Guided Imagery to Help Reduce Anxiety

by Eileen Bailey Health Writer

Guided imagery is using mental pictures to help reduce anxiety and increase calm thoughts and feelings. While the term "guided" suggests you must have a partner, giving instructions and helping you through the process, this technique can be used as a partner exercise or by yourself. The goal of guided imagery is to get rid of the negative thoughts and images and replace them with a more calming, relaxing image. To be most successful, images are not just pictures in your mind, but "experiences" where you transport yourself to a calming, relaxing and safe place that you feel with all of your senses.

Our minds don't necessarily know the difference between "real" and "imagined" and we can therefore physically and emotionally react to an image in our mind. This often works to our disadvantage, for example, in a report, "Mental imagery in anxiety disorders" a study showed that participants with social phobia who imagined a "negative self-image" while holding a conversation with someone they didn't know felt anxious and "believed they looked more anxious." On the other hand, those that imagined themselves not being anxious rated themselves as calmer and pictured themselves as not looking as anxious. ["Mental imagery in anxiety disorders," 2007, Psychiatry, pp161-165]

Benefits of guided imagery

Guided imagery has overall health benefits. Taking just 10 minutes to focus on a calming experience can help to reduce blood pressure, lower cholesterol and glucose levels and improve your immune system. It has overall benefits on your health, creativity and performance. It accelerates weight loss, reduces anxiety and improves cancer patient's ability to manage adverse effects of chemotherapy. ["Guided Imagery," 2000, HealthJourneys]

There are a number of types of treatments for anxiety that must be done in conjunction with a doctor or therapist. Cognitive behavioral therapy, medication and talk therapy all require a medical professional. But guided imagery can be used with a therapist or by yourself. According to Belleruth Naparstek on HealthJourneys, "One of the most appealing and forgiving features about imagery is that almost anyone can use it...imagery skips across the barriers of education, class, race, gender and age - a truly equal opportunity intervention."

Practicing guided imagery

So how do you use guided imagery to help you reduce your symptoms of anxiety? Certainly, if you currently work with a therapist, you can begin working together, coming up with scripts and processes for you to use during times of high stress.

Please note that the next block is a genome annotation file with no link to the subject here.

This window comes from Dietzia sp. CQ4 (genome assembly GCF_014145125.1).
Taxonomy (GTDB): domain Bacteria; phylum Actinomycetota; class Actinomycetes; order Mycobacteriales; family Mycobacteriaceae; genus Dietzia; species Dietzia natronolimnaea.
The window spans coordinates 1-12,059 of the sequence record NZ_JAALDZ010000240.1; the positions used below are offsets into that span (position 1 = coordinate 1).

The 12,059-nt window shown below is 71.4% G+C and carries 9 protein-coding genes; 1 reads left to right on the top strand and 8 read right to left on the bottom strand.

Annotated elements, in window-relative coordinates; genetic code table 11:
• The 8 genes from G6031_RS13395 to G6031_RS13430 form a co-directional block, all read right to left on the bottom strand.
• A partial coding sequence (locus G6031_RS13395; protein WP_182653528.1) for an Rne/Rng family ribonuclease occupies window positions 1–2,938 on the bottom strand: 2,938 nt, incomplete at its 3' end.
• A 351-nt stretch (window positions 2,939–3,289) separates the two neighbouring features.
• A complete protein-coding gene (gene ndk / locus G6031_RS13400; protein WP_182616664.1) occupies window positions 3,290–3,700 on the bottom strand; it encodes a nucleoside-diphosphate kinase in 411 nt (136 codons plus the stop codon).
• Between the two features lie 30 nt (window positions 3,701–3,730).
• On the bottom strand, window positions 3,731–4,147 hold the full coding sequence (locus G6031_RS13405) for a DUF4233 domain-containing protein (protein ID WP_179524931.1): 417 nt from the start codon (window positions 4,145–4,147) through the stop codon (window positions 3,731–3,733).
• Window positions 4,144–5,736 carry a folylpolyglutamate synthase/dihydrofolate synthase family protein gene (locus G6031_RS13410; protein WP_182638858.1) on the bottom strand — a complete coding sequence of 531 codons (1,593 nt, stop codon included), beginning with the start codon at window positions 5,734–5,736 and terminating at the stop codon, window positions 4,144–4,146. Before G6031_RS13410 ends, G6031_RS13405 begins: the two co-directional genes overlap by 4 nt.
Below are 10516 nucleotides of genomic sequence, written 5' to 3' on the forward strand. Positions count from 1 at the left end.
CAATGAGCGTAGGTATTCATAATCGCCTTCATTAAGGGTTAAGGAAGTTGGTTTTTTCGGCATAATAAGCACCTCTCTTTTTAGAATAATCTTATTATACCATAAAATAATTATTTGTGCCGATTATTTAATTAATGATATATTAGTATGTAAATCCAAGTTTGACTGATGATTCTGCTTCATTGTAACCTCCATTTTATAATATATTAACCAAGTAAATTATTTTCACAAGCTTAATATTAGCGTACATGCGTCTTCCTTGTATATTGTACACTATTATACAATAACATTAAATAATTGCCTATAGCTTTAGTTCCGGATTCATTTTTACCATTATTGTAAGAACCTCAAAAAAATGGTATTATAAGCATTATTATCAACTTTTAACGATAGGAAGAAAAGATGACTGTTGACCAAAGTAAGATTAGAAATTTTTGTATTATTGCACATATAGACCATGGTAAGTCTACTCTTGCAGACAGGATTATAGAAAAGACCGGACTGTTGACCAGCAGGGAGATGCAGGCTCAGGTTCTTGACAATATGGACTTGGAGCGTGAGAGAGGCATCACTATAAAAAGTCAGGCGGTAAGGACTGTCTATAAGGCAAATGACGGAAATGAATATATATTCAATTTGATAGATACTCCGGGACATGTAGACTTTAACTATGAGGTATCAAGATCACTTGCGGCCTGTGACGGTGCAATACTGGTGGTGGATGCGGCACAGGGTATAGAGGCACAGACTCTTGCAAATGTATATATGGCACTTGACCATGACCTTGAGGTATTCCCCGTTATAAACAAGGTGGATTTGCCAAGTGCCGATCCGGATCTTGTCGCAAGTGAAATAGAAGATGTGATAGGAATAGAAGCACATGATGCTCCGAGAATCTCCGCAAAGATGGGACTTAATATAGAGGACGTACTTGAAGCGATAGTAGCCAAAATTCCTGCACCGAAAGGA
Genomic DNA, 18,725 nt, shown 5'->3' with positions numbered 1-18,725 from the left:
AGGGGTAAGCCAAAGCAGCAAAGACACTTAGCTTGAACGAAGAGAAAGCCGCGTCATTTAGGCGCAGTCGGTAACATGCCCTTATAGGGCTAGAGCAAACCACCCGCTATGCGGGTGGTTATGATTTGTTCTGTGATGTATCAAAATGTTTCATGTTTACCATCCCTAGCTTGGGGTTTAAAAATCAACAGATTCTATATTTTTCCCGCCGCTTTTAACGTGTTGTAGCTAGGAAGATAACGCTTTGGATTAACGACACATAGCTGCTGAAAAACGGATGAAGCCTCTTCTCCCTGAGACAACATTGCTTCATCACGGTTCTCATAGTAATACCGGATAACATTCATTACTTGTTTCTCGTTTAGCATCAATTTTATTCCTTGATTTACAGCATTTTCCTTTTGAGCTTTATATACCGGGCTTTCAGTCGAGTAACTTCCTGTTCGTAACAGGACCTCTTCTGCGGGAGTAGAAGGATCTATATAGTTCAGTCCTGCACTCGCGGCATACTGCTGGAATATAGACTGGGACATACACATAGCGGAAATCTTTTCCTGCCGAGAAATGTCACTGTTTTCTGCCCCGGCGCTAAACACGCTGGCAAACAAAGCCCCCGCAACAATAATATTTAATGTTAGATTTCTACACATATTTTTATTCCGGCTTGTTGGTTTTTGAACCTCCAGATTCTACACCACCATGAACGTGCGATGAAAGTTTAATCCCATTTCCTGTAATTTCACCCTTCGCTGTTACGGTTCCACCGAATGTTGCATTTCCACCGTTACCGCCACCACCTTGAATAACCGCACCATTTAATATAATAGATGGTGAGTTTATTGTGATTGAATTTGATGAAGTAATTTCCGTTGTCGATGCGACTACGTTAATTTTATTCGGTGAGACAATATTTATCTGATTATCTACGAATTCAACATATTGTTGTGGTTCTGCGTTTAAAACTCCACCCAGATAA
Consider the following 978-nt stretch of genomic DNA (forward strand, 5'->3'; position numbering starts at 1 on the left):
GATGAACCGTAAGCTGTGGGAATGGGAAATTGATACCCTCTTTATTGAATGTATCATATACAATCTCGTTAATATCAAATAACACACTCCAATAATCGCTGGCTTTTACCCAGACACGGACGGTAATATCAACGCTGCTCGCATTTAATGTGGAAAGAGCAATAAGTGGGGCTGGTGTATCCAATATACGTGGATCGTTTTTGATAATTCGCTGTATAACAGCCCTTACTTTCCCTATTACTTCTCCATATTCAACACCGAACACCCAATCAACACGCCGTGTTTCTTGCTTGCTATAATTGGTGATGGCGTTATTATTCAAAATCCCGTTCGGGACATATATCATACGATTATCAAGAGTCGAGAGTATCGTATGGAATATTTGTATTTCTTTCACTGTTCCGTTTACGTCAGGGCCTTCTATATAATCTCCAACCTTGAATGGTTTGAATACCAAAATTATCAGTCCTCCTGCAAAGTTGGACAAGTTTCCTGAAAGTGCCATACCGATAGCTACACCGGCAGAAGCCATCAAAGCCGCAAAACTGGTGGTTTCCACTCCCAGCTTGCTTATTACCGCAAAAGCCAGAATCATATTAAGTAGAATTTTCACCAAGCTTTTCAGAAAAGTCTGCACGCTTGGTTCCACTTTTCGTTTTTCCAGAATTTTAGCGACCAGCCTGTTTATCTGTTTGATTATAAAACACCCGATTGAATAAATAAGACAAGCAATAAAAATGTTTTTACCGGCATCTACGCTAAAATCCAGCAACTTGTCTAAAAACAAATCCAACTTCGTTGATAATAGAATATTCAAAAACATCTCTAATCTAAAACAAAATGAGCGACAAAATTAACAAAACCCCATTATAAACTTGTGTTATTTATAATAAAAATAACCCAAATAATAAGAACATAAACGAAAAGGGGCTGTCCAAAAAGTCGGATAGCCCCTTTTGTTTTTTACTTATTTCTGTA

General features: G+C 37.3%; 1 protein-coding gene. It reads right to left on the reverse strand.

There are also a number of websites that offer guided imagery scripts to help in various situations. Googling "guided imagery scripts" will give you many different choices. Go through the various sites to find the scripts that best fit your situation. There are also companies that offer CDs that will lead you through the guided imagery process. is one such company.

If writing your own guided imagery script, there are some tips to help:

Scripts should include all of the senses. In other words, don't just picture a situation, but give it enough details for you to taste, smell, touch, see and hear what is going on around you.

Know the purpose of the script before you write it. What do you want to accomplish? Do you need to give a presentation and want to picture yourself successfully standing up in front of co-workers with a powerful and interesting presentation? Do you want to talk to someone you don't know? Do you want to get on an elevator? Drive somewhere by yourself? Knowing the purpose will help you create a specific script for your individual situation.

Believe in the power of guided imagery. Don't berate the idea by telling yourself, "This will never work." Instead, focus on the positive and believe that you can change your life by first imagining changes.

Spend a few minutes on relaxation exercises before you begin writing your script. It is important to be relaxed when you begin. Take some time to practice deep breathing, meditation or yoga so you are in the right frame of mind.

Write down important points you want to include in your script. Be sure to include areas that make you particularly nervous, creating a situation in your mind that you are involved in this activity without being nervous.

Once you have prepared, write a "story" of the situation you want to make it through. Picture yourself without anxiety and write down what it looks like. As in the tip above, include different senses in your description so you not only see yourself in this situation but you are transported there though sight, smell, hearing, etc. Throughout your script, remind yourself you are safe and free of anxiety.

When you have completed your script, practicing using it, filling in different areas to make it more complete and thorough. Continue using your script on a daily basis, until
when you think of the particular situation, you automatically envision your scripted version rather than the negative, anxiety-ridden version you previously thought of.

As you master the situation, think of another area that fills you with dread and anxiety and write a script to help you master that experience.


"Guided Imagery," 2000, Belleruth Napastrek,

"Guided Imagery for Anxiety," 2009, Karen Cooper, LCSW and Susan Stolllings, Ph.D., Medical College of Wisconsin

"Mental Imagery in Anxiety Disorders," 2007, Colette R. Hirsch and Emily A. Holmes, Psychiatry, pp. 161-165

Eileen Bailey
Meet Our Writer
Eileen Bailey

Eileen Bailey is an award-winning author of six books on health and parenting topics and freelance writer specializing in health topics including ADHD, Anxiety, Sexual Health, Skin Care, Psoriasis and Skin Cancer. Her wish is to provide readers with relevant and practical information on health conditions to help them make informed decisions regarding their health care.